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Temporary Agency Workers Guidelines
Protection Of Employees
Temporary Agency Work Act, 2012.
The Protection of Employees (Temporary Agency Work) act 2012
The main provisions of this Act is to ensure that temporary agency workers, who are assigned by an employment agency to work for a third party (a hirer), receive the same basic working and employment condition, access to information on job vacancies and access to facilities or amenities of the hirer as if that person had been recruited directly by the hirer.
Agency Workers FAQ
1. Who does the Directive apply to?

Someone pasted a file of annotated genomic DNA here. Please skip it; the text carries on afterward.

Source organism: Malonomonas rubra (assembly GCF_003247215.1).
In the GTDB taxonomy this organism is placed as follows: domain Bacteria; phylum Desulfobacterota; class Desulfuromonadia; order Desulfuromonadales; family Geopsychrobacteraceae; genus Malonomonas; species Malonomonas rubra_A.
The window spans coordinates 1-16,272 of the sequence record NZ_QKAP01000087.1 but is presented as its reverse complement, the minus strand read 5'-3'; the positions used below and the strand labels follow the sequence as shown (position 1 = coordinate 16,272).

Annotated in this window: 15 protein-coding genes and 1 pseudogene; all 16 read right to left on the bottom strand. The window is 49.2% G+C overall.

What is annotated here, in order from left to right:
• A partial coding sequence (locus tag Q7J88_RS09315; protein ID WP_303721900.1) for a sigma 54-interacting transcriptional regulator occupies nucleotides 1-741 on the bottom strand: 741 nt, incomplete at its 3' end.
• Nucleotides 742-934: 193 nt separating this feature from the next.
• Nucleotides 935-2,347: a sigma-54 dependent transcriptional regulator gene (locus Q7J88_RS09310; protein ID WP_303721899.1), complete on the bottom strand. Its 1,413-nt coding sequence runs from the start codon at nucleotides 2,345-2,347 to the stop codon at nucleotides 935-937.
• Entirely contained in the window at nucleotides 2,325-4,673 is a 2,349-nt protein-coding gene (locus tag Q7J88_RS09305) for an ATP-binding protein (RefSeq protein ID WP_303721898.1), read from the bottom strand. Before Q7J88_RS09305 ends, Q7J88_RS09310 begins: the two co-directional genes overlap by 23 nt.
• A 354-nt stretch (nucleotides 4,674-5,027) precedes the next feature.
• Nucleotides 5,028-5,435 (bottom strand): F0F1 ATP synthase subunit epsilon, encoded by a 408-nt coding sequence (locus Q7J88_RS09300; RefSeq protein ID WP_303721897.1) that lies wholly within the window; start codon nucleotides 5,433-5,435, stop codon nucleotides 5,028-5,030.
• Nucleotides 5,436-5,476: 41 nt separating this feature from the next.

It applies to Temporary Agency Workers who are employed by an Employment Agency under a contract of employment and are assigned to work temporarily for, and under the direction and supervision of, a Hirer or End User.
The bill also gives the scope for which the legislation does not apply, which is:
a) Self-employed persons i.e. persons who are in business on their own account and who are placed by an Employment Agency.
b) Managed Service contracts i.e. persons who work under the supervision and direction of the Agency which employs them – not under the supervision and direction of the company where they work.
c) In respect of pay only, the Directive does not apply to an Agency worker who has a permanent contract of employment with the Agency and is paid between assignments. All other elements of equal treatment outlined in the Directive will apply in the circumstance.
2. What is Equal Treatment?
Equal treatment relates to pay and basic working conditions for Agency Workers which would be received if they were directly recruited to the same job by the Hirer/End User.